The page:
There is so much more I could say, but I won't. Just know that there are people out there (both with and without ADHD) who are positive and do see a future where ADHD doesn't just "mess everything up." I hope to report back on some new progress soon!

great post

Thanks for the optimism. Its very real to have setbacks while making progress but it can and does happen. I wish you guys success!

Wow- very similar situation here!

Deenie,

Your situation sounds very similar to mine, although I am at the beginning since I haven't even considered my boyfriend's ADD as a factor until just a few days ago. He is also an artist (dropped out of art school one semester shy of graduating), has no money skills, is an impulse spender, and gets easily depressed and angry. Also, he was diagnosed with ADD as a child but beyond being on Adderall at one point, nothing else was really done as far as managing symptoms. However, I can't be too hard on his parents about that because his younger siblings have had some major issues,  although they are doing quite well now. Money has been a HUGE problem but he realizes this and wants to get better and has been trying harder lately. He's gotten so much better about being a good employee and has been making his managers very happy at work, although it's a very low paying job that doesn't always give consistent hours. I guess I just didn't realize how much his ADD symptoms are holding him back and I don't think he realizes this either. It makes me feel so much more hopeful that it's not just him being careless or lazy and that here is much more at play and yet it CAN be managed if we work together as a team. Now the inconsistencies in what he says vs what he does make more sense. I've always known he is capable of more and that he is so much smarter than he thinks. He is so creative and caring and is a surprisingly good communicator- he has helped me a LOT in this area since I tend to deflect issues with humor instead of dealing with them.

I see you mentioned Melissa's book... have there been any other books that you have found to be helpful?

Thank you so much for sharing your story-in-progress. It made my day to read about someone in such a similar situation!! I feel we are both headed in a good direction.

Hi Simora

I will tell you ADD has its upsides and its downsides--The upsides -since i've been on my meds my boss now things im a top team leader where before I was at the bottom of the barrel...I am inquisitive which often leads me to be intuitive. People often ask me for advice on things and I feel very flattered because I think if they only knew. It is hard for me to be in a relationship therefore I have never been in one, that is a huge downside- There are quite a few downsides but the  upsides can be equally rewarding. I see things alot of times that most other people cannot, I can reason with people and be a great mediator. My friends think I am hilarious and a daredevil. But at 32 I probably should be looking to live alone and be in a relationship but that would be a huge struggle for me. I have a full time job and a masters degree but simple things like doing laundry is not even on my realm of thought. If you love this person- love him for him because its more than likely hes not going to change for you, and not because there is anything wrong with you but because while lots of people can adapt to their surroundings- i know i find it very hard to be flexible even when I know its the right thing ot I want to try something in me just does not follow through.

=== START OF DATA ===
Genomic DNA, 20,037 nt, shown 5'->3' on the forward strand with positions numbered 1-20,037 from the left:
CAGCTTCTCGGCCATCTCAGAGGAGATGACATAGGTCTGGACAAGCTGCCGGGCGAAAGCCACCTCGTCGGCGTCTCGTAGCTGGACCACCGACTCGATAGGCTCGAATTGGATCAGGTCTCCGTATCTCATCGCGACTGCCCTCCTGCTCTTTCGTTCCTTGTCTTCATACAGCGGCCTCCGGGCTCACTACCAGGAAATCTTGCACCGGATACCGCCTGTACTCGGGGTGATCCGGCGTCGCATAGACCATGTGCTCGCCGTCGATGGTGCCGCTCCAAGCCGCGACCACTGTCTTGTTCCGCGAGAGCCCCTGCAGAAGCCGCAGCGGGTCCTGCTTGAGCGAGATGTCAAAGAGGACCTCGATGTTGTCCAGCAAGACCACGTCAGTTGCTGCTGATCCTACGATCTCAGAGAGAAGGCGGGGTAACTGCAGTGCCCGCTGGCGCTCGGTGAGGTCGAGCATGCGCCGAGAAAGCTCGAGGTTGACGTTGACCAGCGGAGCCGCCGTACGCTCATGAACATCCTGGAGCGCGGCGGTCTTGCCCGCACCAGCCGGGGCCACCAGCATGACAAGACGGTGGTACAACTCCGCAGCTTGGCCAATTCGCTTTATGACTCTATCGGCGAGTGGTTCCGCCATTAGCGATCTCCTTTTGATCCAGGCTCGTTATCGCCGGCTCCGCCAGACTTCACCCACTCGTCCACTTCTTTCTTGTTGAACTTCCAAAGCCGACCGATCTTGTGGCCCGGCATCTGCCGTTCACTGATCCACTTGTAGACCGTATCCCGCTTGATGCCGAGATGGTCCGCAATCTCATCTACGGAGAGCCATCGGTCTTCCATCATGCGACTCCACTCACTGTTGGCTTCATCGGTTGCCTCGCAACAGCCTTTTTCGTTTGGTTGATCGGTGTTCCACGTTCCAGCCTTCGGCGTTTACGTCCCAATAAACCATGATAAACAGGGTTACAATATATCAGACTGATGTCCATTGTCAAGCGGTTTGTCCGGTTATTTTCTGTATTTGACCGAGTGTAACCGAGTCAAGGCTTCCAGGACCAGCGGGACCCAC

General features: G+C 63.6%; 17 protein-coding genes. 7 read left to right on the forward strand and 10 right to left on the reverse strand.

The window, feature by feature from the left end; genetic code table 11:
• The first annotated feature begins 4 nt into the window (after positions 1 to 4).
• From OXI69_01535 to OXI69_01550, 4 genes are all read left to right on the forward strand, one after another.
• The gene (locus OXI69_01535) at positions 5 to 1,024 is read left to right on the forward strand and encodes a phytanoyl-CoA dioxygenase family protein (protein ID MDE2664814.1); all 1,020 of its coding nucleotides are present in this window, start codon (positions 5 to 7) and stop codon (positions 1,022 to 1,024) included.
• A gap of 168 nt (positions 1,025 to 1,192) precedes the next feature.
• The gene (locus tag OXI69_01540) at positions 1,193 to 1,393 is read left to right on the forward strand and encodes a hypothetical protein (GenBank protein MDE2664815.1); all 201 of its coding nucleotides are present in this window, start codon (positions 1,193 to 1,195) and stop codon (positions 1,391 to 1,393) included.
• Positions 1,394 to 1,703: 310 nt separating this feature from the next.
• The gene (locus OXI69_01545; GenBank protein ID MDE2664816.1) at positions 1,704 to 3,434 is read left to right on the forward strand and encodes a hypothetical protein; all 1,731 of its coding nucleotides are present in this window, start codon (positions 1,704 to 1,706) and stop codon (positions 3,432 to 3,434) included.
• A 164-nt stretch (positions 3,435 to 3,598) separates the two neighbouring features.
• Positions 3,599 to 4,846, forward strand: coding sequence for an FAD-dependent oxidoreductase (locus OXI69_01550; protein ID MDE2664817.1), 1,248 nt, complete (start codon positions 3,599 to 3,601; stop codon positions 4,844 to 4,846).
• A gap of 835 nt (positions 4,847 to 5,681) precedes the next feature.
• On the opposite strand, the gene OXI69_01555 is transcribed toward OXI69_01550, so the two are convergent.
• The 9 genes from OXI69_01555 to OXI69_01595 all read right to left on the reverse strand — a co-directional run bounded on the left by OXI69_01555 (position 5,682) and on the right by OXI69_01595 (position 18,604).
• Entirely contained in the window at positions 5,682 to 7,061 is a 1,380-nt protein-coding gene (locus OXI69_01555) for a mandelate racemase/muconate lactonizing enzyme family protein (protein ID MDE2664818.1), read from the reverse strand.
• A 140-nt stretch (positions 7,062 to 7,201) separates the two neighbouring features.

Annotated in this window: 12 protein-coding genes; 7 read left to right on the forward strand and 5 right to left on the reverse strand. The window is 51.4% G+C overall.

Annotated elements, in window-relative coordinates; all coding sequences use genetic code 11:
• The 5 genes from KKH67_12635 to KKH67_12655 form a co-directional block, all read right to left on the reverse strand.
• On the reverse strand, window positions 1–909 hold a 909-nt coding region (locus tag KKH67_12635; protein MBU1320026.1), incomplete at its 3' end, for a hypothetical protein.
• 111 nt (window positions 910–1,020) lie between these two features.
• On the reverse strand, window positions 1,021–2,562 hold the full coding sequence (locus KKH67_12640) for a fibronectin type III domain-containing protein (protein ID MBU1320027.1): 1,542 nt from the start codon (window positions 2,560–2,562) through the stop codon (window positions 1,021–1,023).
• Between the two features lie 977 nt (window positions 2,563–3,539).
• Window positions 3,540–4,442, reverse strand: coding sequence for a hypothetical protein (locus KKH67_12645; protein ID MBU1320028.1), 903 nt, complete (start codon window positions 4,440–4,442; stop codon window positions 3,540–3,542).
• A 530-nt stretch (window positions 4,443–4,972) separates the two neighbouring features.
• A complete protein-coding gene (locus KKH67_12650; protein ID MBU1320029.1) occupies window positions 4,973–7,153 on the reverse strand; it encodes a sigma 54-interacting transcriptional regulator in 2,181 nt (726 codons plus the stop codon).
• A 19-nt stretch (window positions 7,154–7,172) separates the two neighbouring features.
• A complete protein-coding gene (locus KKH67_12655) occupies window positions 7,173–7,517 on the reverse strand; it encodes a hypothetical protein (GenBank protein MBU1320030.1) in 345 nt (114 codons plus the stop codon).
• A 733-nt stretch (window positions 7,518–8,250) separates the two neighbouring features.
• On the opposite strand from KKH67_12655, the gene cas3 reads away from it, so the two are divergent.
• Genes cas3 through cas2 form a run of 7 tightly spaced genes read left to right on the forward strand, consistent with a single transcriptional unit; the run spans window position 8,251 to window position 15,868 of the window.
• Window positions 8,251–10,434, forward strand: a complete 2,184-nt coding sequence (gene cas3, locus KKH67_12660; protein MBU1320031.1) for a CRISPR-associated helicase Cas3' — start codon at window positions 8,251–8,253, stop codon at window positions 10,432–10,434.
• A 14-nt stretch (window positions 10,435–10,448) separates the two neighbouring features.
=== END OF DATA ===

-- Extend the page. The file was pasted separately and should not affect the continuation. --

Positive Momentum with ADHD

Great idea, Simora!  I've been looking for this type of forum.  I agree that it's been disheartening to read so many anger-laden posts.  I do believe, however, that the non-ADHD spouses need a forum to vent, especially after reading Melissa's book.  ADHD behavior can be ingratiating, to say the least.  That said, I would like an area which is purely productive and supportive so that we can actively help each other.  I had decided this past summer that I was approaching my ADHD from the wrong angle.  I had been trying to think like someone without ADHD in order to solve my own problems and simply trying to "will" myself to do better.  Despite being intelligent, this is not so easy with a ADHD frontal lobe.  I realized that I had to employ my ADHD outside-the-box creativity to solve my problems.